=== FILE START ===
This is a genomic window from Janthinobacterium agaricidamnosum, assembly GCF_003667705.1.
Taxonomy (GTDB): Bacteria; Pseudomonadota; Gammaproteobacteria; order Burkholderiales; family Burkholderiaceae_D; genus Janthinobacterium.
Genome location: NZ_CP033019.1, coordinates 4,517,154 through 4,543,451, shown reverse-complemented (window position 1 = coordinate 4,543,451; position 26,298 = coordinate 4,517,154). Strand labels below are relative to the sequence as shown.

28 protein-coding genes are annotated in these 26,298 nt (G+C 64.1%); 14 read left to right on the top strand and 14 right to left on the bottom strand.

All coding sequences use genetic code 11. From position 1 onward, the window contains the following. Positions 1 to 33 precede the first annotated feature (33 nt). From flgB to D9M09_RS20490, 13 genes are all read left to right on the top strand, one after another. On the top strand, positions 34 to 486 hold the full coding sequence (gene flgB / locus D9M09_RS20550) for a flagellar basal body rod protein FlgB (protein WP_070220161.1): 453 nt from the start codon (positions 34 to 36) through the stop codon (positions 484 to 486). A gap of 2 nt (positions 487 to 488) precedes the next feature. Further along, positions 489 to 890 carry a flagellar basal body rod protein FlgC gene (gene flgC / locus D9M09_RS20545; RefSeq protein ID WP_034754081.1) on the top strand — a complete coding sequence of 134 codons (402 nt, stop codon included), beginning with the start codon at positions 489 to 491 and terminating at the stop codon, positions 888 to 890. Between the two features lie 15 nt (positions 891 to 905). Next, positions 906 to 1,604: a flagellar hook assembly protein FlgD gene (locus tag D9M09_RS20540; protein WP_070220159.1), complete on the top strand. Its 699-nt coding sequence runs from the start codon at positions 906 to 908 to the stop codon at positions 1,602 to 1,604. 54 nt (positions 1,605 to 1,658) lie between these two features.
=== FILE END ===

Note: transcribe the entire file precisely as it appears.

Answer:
This is a genomic window from Janthinobacterium agaricidamnosum, assembly GCF_003667705.1.
Taxonomy (GTDB): Bacteria; Pseudomonadota; Gammaproteobacteria; order Burkholderiales; family Burkholderiaceae_D; genus Janthinobacterium.
Genome location: NZ_CP033019.1, coordinates 4,517,154 through 4,543,451, shown reverse-complemented (window position 1 = coordinate 4,543,451; position 26,298 = coordinate 4,517,154). Strand labels below are relative to the sequence as shown.

28 protein-coding genes are annotated in these 26,298 nt (G+C 64.1%); 14 read left to right on the top strand and 14 right to left on the bottom strand.

All coding sequences use genetic code 11. From position 1 onward, the window contains the following. Positions 1 to 33 precede the first annotated feature (33 nt). From flgB to D9M09_RS20490, 13 genes are all read left to right on the top strand, one after another. On the top strand, positions 34 to 486 hold the full coding sequence (gene flgB / locus D9M09_RS20550) for a flagellar basal body rod protein FlgB (protein WP_070220161.1): 453 nt from the start codon (positions 34 to 36) through the stop codon (positions 484 to 486). A gap of 2 nt (positions 487 to 488) precedes the next feature. Further along, positions 489 to 890 carry a flagellar basal body rod protein FlgC gene (gene flgC / locus D9M09_RS20545; RefSeq protein ID WP_034754081.1) on the top strand — a complete coding sequence of 134 codons (402 nt, stop codon included), beginning with the start codon at positions 489 to 491 and terminating at the stop codon, positions 888 to 890. Between the two features lie 15 nt (positions 891 to 905). Next, positions 906 to 1,604: a flagellar hook assembly protein FlgD gene (locus tag D9M09_RS20540; protein WP_070220159.1), complete on the top strand. Its 699-nt coding sequence runs from the start codon at positions 906 to 908 to the stop codon at positions 1,602 to 1,604. 54 nt (positions 1,605 to 1,658) lie between these two features.